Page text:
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Finding the First House in New Hampshire

The Great Houses

While Captain Neal was encamped at Pannaway, chasing pirates, and off searching for precious stones in the White Mountains , the first European structure was being built at Portsmouth, then called Strawberry Bank. Historians usually refer to this building as the “Great House,” but the term is confusing. By 1631 John Mason’s men had taken possession of  Thompson’s fishing operation and owned a successful new fur trading post at Newichwannick, now South Berwick, Maine.  Although Mason’s largest dwelling was at Strawberry Bank, the phrase “great house” seems to have been used to refer to all three Piscataqua settlements interchangeably. To drive historians crazy, the same properties are sometimes known as “Mason’s Hall,” the “Manor House,” “Rendezvous,” “The Great Hall,” “Mason’s Manor House,” and more. Our 19th century forebears from the “colonial revival” era desperately wanted to believe that their past was grand, even when it was not.

The term “great house,” confusing to modern readers, refers to any large manor house usually occupied by the reigning landlord in a highly class-conscious society. Important English families lived in big houses, although not huge by modern standards. Prof. Baker points, for example, to the foundation of the Gov. John Winthrop Great House discovered during excavations for Boston’s “Big Dig” in Charlestown, MA.  Built in 1629 (and later expanded into a tavern) the original Winthrop manor was about 18 x 40 feet and is now visible in Charlestown City Square.

GREAT_HOUSE_1660_Map / Portsmouth, NH

At Strawberry Bank

Only one precious miniature sketch of the Great House at Strawberry Bank survives on a hand-drawn map of the Piscataqua region from the 1660s.  Now in the British Museum, the map shows a two-story structure with two end chimneys separated by four peaked gables along the front of the roof.  Similar early houses were built of timbers squared by hand, probably oak, since that was wood familiar to skilled English carpenters. Initially, at least, the Great House would have been an all-purpose space with a large downstairs room similar to a medieval “great hall” that functioned as communal living space, trading post, and storehouse.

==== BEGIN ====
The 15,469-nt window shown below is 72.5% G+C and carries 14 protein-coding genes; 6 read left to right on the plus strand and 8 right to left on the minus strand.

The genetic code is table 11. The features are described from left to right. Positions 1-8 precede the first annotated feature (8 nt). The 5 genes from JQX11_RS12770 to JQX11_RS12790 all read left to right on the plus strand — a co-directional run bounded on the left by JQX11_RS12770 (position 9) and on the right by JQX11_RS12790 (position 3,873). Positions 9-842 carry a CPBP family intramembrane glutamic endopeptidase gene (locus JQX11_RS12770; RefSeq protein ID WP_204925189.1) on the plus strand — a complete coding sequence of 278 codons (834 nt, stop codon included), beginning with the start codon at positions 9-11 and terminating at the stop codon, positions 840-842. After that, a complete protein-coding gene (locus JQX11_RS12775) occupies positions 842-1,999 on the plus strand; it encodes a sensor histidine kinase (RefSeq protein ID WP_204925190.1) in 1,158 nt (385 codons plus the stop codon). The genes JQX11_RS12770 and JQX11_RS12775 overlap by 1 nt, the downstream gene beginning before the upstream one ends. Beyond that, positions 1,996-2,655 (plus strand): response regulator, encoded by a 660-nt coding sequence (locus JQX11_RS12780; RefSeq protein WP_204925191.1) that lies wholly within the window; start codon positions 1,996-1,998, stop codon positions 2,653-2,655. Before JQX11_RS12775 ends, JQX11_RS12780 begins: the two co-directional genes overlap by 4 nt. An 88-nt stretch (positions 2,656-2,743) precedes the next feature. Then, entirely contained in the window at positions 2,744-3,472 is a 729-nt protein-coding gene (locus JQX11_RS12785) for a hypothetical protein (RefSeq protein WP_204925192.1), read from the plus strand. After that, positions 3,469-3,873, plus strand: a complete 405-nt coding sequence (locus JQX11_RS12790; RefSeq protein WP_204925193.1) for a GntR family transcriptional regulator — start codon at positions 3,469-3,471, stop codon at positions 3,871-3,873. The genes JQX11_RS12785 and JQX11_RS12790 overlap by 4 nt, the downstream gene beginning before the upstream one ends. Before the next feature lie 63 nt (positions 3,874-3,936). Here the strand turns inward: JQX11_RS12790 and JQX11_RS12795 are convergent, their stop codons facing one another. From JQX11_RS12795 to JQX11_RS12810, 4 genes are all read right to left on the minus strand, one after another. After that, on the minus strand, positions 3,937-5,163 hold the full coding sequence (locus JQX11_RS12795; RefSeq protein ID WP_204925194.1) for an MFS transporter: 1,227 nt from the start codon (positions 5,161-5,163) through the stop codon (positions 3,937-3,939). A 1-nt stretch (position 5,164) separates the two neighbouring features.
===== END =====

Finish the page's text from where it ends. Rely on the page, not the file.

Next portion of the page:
No written description of the Great House at Strawberry Bank survives, but a look inside a 1640-era manor at Cape Elizabeth offers clues. Plantation owner John Winter described his manor there as 40 by 18 feet with a large fireplace, an attached room near the kitchen, storage for twenty tons of casks, a steward’s room, and a sizeable eating area. Each room had doors and locks. Of the two large chambers, one was big enough to sleep all the men working at what is still called Richmond Island.

According to Charles Brewster the first Portsmouth arrivals in 1631 numbered about 80. They came in stages, many indentured to work for a specified time. Two centuries later Brewster copied the names of all the men from early records into his history column in the Portsmouth Journal, noting as an afterthought, that there were also twenty-two unidentified women. How many of these settlers actually arrived on the Pied Cow (often spelled “Pide Cowe”), Portsmouth’s bland equivalent of the Mayflower, is uncertain.

Mason’s relationship with his settlers was a slow tug of war with long months lagging between each transatlantic conversation. Mason’s agent usually begged for more goods made in England – shoes, nails, beer,  Mason, in return, promised to send more supplies as soon as the colonists could produce something he could sell in England to pay back his investors. While furs and fish came from the settlement in South Berwick, the Great House here produced very little. Strawberry Bank and Pannaway were, initially, failed investments.  In 1635 as he was outfitting a ship to visit his colony for the first time, John Mason died. The Laconia Company folded soon after that, abandoning the New Hampshire colonists to fend for themselves. Puritan businessmen from England quickly took over at Strawberry Bank.

Despite the constant complaints from the early residents of the Great House, life was better here than the early years at Jamestown or Plymouth where half the new colonists died. A precise and extended inventory of all three plantations made after John Mason’s death offers a look inside the great houses where everything belonged to the proprietor. The inventory shows scores of items, including: guns (161), swords (61), shirts (80), pairs of stockings (204), iron kettles (23), rugs (40), musical instruments (17), sugar (610 lbs), corn (140 bushels), pine planks (1,151), livestock (155 head), and bibles (1). Clearly Portsmouth was not founded for religious freedom.

CONTINUE First House in NH

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Tuesday, February 20, 2018 
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